As young caretakers, students celebrate Earth Day in word and in deed
Fifth-graders at Clara Barton Elementary in West Mifflin relayed their "Don't litter" message from the perspective of park animals.
In the Earth Day skit they performed for kindergarteners this week, two children in the park talk to a squirrel that cut its foot on a piece of glass, a rabbit with gum stuck in its tail and a fish that couldn't see in the murky pond. After hearing the stories, the children help clean up the park.
"Please, please take care of the Earth," the animals chorus at the end.
"I think it will make the kindergarteners more inspired not to litter," said fifth-grader Xochitl Martinez-Lopes, before a rehearsal Tuesday.
As part of a weeklong project, the students used recycled paper and other items to make their own backdrop, animal puppets and posters.
Earth Day, first celebrated in 1970, is Friday, though local schools have been commemorating it all week. A Wisconsin senator founded Earth Day after a huge oil spill in 1969 in Santa Barbara, Calif.
This week's activities locally ranged from in-class science lessons to community projects, such as tree and flower planting, litter pick-up and recycling projects.
Most activities are conducted in elementary and middle schools not only because their schedules are more flexible, but also because students that age are more interested in nature and science, said David Seybert, dean of Duquesne University's Bayer School of Natural and Environmental Sciences.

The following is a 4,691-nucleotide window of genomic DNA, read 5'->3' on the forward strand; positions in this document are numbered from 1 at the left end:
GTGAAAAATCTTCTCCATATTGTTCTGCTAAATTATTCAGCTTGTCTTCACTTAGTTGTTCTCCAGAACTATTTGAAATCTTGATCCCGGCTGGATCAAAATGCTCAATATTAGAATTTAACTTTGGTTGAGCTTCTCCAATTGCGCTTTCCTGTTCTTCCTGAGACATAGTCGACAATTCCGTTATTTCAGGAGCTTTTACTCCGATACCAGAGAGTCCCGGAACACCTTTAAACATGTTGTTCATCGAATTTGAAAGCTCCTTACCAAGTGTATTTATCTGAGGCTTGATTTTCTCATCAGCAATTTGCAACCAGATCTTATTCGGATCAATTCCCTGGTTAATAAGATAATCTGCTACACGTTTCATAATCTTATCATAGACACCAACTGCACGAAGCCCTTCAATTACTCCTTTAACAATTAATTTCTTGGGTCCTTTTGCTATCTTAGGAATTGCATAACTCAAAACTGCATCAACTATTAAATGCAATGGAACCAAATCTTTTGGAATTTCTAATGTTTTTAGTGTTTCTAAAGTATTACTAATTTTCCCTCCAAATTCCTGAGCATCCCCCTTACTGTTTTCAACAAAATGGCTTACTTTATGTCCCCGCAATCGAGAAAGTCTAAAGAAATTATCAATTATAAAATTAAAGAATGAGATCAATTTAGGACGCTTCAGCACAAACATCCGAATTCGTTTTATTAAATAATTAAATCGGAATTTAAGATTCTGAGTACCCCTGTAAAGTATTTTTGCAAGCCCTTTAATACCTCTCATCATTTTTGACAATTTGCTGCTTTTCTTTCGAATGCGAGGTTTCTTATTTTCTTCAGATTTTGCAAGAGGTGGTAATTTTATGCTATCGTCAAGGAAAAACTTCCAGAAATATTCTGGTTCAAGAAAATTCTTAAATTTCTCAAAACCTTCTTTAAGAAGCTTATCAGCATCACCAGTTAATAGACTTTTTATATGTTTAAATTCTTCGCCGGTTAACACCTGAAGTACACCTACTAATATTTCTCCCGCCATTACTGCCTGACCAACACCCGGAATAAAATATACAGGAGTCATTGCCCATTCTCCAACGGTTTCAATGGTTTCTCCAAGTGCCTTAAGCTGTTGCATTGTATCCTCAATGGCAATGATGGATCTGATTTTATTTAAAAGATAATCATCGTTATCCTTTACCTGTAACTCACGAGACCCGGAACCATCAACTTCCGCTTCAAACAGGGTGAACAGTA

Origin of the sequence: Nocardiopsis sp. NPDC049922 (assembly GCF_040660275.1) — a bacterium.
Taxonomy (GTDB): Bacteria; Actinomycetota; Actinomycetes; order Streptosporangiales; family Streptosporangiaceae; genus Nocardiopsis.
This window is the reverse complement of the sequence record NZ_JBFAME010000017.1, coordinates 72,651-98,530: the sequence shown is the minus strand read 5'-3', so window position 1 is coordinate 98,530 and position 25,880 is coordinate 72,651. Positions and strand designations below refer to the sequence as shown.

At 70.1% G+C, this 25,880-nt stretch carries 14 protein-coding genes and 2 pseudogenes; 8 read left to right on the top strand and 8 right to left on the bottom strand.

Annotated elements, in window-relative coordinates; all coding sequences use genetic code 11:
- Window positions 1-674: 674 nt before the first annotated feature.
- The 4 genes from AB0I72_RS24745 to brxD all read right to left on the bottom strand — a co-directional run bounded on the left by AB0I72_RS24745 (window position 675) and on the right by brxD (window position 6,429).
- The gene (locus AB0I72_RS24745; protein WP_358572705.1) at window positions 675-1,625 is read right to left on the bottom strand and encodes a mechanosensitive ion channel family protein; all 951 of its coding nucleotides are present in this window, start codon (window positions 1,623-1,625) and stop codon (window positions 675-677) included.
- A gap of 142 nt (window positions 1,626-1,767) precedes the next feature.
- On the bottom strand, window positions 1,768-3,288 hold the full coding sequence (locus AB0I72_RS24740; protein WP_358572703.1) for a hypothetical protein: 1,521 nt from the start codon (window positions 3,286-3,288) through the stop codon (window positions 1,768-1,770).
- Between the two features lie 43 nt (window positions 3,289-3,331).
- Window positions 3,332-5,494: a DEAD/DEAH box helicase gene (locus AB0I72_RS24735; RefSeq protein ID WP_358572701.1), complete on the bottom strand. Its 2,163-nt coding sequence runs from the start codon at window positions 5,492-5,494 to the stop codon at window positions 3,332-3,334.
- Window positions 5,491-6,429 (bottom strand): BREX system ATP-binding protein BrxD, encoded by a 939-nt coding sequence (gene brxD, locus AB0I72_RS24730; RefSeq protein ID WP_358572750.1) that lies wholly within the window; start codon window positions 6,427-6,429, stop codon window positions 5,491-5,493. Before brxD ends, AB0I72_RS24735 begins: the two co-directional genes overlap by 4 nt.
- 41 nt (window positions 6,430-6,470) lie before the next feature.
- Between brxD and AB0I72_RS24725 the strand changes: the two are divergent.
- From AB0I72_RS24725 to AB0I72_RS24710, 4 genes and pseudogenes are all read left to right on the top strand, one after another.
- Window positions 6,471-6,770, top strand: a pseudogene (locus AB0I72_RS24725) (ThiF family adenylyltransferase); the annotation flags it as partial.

And it doesn't hurt to start teaching children at a young age that keeping the Earth clean is important, he said.
"We certainly live in an age where we need everyone to become much more cognizant of and invested in sustainability," he said. "Particularly for young students, to get them aware of nature and of the resources we have and have them begin to understand that our resources aren't limitless and we need to do things to protect them."
Scott Donnelley, a fifth-grade teacher at Carnegie Elementary, hopes the lessons stay with them.
"A lot of grades will do a walk and clean up trash," he said. "Hopefully, there's a message in there that when they see all this garbage that it's kind of gross."
Donnelley had his students compose an Earth Day-themed haiku, which they painted onto 100 brown paper bags. The bags will be randomly distributed to customers at the Heidelberg Shop 'n Save.
"They love it because it gets into the community," he said.
At age 8, Andrew Despot, a third-grader at Brooks Elementary in Moon, already is thinking about how to spread the word about ways to go green.
"Because I love to go outside and I don't want to play in dirty trash and smoky areas," Andrew said.
Despot won first place in Moon Township Parks & Recreation's annual T-shirt design competition. The shirt features the Earth growing from a tree trunk and branches with leaves that list ways to go green.
T-shirts with his design were given to the first 200 children who attended the township's annual Earth Day celebration on Sunday at Robin Hill Park.